What was the hardest thing about writing this book?
The hardest part in all my books is who’s going to tell the story, because I like to write in first person. Until I can hear a voice, I can’t start writing, so finding a narrator is always the hardest part. I didn’t think I could write as a young Caleb or Joel, and Bethia was suggested by an absence in the historical record. It is recorded that Thomas Mayhew’s son Matthew went to Harvard with Caleb and Joel, but he left and never matriculated. There is no historical mention of whether there was tension between Matthew and Caleb . . . all of this is a big if, but if there had been tension, who would have been in position to observe that? Maybe it would be a sister.
Since there were no women’s journals, I relied a lot on court transcripts of women from that time in order to capture the way she would have thought and spoke. The human heart is the human heart, no matter how the furniture changes. Back then, women had a lot to say about how they were treated, and one of the few places you can find that is in the court records. But Bethia was also inspired by a young woman I met in the Middle East who would climb up on the roof of the school to listen to her brother’s lessons.
Why did you change the name Mayhew to Mayfield, but not fictionalize the names of the other characters?
Because I want Caleb to be better known. The Wampanoag have always known and treasured his memory and I wanted to make that the focus. What these two young men, Joel and Caleb did, is such an accomplishment. I want to recognize that.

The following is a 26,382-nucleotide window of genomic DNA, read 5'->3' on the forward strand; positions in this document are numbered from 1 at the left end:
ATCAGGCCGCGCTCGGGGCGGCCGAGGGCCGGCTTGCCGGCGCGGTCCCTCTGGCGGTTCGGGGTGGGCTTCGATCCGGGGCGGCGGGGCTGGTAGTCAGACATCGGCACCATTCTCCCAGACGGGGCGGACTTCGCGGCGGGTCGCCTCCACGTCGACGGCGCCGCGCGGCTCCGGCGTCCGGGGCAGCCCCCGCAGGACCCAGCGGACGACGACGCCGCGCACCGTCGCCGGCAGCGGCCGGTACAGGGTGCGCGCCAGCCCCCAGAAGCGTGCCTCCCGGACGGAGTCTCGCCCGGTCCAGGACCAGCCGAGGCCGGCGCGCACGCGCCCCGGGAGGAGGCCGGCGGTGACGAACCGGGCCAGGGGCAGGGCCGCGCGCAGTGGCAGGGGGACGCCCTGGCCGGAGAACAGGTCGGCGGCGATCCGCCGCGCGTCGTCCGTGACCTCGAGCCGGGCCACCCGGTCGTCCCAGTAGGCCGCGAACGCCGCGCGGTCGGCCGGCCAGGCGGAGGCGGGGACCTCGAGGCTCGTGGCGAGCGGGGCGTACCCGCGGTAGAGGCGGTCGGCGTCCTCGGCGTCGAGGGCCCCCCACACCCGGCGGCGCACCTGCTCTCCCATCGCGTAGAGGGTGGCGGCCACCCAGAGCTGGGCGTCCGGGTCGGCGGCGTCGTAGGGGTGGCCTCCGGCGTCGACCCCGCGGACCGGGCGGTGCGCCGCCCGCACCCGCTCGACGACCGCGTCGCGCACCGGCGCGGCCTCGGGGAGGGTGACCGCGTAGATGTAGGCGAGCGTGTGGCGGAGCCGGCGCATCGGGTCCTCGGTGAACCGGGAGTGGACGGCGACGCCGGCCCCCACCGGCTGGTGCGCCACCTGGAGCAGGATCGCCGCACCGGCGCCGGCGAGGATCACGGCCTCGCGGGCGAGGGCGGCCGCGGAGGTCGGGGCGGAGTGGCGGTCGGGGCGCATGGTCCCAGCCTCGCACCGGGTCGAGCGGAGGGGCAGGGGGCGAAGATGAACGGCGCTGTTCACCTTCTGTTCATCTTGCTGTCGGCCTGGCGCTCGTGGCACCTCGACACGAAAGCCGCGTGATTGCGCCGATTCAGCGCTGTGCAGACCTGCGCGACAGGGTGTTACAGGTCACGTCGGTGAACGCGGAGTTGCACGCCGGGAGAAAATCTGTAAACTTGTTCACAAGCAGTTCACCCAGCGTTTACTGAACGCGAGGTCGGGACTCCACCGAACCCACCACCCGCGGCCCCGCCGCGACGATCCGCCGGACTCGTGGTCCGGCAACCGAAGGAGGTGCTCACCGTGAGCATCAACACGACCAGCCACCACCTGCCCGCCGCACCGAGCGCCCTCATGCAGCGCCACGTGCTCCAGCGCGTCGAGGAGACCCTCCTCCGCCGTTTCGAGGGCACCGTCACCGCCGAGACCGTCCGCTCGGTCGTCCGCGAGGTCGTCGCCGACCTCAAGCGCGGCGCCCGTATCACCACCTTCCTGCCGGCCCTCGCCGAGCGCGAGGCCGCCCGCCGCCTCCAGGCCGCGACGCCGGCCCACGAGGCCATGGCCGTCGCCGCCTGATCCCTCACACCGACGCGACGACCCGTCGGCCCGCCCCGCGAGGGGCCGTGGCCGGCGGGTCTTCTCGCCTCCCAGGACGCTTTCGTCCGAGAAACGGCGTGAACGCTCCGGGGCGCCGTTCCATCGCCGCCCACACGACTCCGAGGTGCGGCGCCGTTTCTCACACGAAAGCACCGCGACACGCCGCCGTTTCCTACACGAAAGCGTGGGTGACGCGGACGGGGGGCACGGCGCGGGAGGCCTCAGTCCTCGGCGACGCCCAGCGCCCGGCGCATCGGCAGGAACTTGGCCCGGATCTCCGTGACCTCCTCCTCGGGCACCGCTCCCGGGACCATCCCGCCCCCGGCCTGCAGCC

The Wampanoag tribe here has carried out incredible cultural and environmental stewardship for so long. I don’t think we appreciate enough what they’ve done, carrying the torch of their culture through so much stress of the centuries.
What was different about writing this book than your others?
It was fantastic to be able to write about something that was close and precious to me, and to write about this environment. If you sit quietly long enough here, it’s almost as if you can think yourself back to the past.
How did you find your way to Martha’s Vineyard?
My ties to the Island go back to elementary school in Sydney. I had a pen pal from the Mr. Spock Fan Club and she and her family were summer residents of Menemsha. She always wrote about the Island and sent me these beautiful postcards. Then, when I came to graduate school in New York, I met my husband who had been coming to the Island since childhood. I told him the one place I really wanted to see was Martha’s Vineyard and he brought me here. I fell in love with him and the Island at the same time. We finally moved here permanently in 2006 and now it takes a forklift to get me to leave!
What do you love about being a writer here?
It’s an amazing place, because you have a very diverse year-round community and you have long winters which are a very good time to hunker down and write. Then the whole world comes to us for better or worse in the summer.
What part of the island did you love writing about most?
I love Aquinnah. The first place we rented was a shack on Lighthouse Road. Aquinnah is one of those places on earth where you can feel the power of the landscape. I don’t want to get all mystic-crystal-revelations here, but it has been a sacred place for people for a long time and you can feel that. But I loved finding the ponds, the marshes and the places that are a little less apparent. It seems like, as well as you know the Island, there’s always more to know.